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    Maritime Cybersecurity: Meeting Threats to Globalization’s Great Conveyor
    ( 2020-01-07) Bronk, Robert ; Dewitte, Paula
    This paper addresses the issue of cybersecurity in the global maritime system. The maritime system is a set of interconnected infrastructures that facilitates trade across major bodies of water. Covered here are the problem of protecting maritime traffic from attack as well as how cyberattacks change the equation for securing commercial shipping from attack on the high seas. The authors ask what cyberattack aimed at maritime targets – ships, ports, and other elements –looks like and what protections have been emplaced to counter the threat of cyberattack upon the maritime system.
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    Towards an Evaluation Framework for Threat Intelligence Sharing Platforms
    ( 2020-01-07) Bauer, Sara ; Fischer, Daniel ; Sauerwein, Clemens ; Latzel, Simon ; Stelzer, Dirk ; Breu, Ruth
    Threat intelligence sharing is an important countermeasure against the increasing number of security threats to which companies and governments are exposed. Its objective is the cross-organizational exchange of information about actual and potential threats. In recent years, a heterogeneous market of threat intelligence sharing platforms (TISPs) has emerged. These platforms are inter-organizational systems that support collaborative collection, aggregation, analysis and dissemination of threat-related information. Organizations that consider using TISPs are often faced with the challenge of selecting suitable platforms. To facilitate the evaluation of threat intelligence sharing platforms, we present a framework for analyzing and comparing relevant TISPs. Our framework provides a set of 25 functional and non-functional criteria that support potential users in selecting suitable platforms. We demonstrate the applicability of our evaluation framework by assessing three platforms: MISP, OTX and ThreatQ. We describe common features and differences between the three platforms.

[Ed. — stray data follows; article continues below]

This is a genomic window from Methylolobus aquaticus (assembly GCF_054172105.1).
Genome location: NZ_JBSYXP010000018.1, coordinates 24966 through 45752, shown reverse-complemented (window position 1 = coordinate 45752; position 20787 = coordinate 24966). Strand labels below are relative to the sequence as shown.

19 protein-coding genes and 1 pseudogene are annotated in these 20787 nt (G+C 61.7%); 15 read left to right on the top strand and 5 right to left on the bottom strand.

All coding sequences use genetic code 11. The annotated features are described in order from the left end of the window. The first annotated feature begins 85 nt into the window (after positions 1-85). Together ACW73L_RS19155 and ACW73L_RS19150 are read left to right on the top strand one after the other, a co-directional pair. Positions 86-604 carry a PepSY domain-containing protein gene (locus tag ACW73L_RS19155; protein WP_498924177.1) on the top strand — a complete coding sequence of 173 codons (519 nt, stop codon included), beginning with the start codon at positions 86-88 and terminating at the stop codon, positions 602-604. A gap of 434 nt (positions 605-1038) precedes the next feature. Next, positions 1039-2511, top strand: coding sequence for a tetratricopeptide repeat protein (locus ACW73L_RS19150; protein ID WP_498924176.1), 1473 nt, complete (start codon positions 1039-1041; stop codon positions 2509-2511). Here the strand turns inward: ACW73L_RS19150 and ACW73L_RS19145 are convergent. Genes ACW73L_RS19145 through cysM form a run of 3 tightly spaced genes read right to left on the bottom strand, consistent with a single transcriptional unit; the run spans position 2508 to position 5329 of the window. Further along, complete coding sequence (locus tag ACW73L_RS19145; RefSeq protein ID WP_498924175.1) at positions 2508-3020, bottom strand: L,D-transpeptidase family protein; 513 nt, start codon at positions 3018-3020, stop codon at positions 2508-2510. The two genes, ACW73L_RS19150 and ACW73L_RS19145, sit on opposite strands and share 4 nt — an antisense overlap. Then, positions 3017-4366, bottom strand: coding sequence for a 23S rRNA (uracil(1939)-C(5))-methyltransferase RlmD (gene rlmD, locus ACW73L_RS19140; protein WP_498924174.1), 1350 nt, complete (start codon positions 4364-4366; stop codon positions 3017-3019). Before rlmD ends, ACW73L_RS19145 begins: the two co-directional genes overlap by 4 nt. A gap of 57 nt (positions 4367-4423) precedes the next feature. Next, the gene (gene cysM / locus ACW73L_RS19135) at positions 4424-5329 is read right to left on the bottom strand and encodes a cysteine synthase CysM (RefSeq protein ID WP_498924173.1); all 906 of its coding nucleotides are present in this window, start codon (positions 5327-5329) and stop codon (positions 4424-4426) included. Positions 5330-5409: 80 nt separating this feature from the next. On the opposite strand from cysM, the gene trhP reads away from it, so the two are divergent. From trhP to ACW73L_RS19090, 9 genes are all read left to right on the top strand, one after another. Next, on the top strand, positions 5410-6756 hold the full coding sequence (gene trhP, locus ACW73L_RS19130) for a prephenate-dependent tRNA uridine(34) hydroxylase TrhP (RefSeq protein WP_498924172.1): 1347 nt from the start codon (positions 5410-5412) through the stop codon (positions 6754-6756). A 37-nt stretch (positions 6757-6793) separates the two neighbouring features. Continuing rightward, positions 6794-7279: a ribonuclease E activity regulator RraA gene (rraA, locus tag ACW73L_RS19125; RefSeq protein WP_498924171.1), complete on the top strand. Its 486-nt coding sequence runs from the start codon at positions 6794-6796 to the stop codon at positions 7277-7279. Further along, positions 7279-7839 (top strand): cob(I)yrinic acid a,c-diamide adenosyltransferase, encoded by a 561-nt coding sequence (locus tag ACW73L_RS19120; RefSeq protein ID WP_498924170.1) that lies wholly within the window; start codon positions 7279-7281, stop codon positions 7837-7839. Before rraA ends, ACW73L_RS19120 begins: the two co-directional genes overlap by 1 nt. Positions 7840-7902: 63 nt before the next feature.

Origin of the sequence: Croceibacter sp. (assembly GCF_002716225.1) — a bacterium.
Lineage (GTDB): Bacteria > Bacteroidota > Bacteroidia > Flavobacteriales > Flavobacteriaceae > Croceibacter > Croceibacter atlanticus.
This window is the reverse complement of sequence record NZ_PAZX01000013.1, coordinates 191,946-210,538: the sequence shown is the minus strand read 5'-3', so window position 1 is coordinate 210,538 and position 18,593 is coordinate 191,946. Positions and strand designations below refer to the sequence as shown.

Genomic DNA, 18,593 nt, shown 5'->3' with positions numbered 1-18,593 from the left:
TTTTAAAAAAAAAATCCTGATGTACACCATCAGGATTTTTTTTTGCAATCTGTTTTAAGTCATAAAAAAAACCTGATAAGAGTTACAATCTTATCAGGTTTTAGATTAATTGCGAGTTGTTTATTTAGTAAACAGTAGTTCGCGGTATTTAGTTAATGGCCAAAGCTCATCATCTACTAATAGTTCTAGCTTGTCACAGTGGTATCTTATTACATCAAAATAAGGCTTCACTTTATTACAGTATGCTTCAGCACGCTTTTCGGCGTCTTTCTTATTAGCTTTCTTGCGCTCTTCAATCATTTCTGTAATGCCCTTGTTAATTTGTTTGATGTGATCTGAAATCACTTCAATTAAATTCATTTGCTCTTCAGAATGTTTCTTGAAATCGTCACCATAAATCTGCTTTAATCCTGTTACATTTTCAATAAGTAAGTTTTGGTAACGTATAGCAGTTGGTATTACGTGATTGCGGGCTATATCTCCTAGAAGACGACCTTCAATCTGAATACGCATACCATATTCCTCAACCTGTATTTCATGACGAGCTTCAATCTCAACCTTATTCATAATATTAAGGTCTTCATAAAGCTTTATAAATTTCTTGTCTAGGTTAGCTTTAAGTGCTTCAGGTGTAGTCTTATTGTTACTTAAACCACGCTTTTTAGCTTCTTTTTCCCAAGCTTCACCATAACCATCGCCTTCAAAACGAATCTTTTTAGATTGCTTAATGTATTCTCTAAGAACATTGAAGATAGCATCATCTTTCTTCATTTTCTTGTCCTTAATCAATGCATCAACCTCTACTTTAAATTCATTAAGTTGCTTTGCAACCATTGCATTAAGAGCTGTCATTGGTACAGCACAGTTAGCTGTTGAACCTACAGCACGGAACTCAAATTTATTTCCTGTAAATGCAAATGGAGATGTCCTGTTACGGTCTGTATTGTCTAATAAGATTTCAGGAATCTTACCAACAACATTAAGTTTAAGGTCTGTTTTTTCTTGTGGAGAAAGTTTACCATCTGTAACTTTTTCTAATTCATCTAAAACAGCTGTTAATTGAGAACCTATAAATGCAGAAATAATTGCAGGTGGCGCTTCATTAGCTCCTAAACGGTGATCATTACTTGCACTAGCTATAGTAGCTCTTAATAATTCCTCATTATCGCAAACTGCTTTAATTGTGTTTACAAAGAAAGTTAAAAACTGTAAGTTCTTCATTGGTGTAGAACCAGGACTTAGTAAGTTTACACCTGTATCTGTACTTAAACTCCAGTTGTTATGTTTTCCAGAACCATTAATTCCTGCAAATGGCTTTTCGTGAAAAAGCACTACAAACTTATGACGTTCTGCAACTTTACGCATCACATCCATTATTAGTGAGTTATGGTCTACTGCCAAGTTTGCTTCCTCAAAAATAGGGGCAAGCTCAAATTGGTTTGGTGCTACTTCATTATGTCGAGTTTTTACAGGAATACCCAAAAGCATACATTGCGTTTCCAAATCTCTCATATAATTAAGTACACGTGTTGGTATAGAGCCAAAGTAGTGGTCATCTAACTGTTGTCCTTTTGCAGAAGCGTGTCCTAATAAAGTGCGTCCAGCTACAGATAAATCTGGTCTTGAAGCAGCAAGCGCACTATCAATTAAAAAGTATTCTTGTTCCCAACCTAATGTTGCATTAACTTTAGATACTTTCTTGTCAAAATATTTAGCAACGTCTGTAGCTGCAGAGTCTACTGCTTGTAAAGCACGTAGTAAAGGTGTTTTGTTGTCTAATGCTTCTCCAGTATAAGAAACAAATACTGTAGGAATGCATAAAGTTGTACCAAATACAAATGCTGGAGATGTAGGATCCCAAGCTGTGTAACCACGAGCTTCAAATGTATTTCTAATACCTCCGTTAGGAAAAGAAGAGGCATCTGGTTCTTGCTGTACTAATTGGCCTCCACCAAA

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    Topological Data Analysis for Enhancing Embedded Analytics for Enterprise Cyber Log Analysis and Forensics
    ( 2020-01-07) Bihl, Trevor ; Gutierrez, Robert ; Bauer, Kenneth ; Boehmke, Brad ; Saie, Cade
    Forensic analysis of logs is one responsibility of an enterprise cyber defense team; inherently, this is a big data task with thousands of events possibly logged in minutes of activity. Logged events range from authorized users typing incorrect passwords to malignant threats. Log analysis is necessary to understand current threats, be proactive against emerging threats, and develop new firewall rules. This paper describes embedded analytics for log analysis, which incorporates five mechanisms: numerical, similarity, graph-based, graphical analysis, and interactive feedback. Topological Data Analysis (TDA) is introduced for log analysis with TDA providing novel graph-based similarity understanding of threats which additionally enables a feedback mechanism to further analyze log files. Using real-world firewall log data from an enterprise-level organization, our end-to-end evaluation shows the effective detection and interpretation of log anomalies via the proposed process, many of which would have otherwise been missed by traditional means.
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    Introduction to the Minitrack on Cybersecurity and Privacy in Government
    ( 2020-01-07) White , Greg ; Harrison, Keith ; Conklin, Wm. Arthur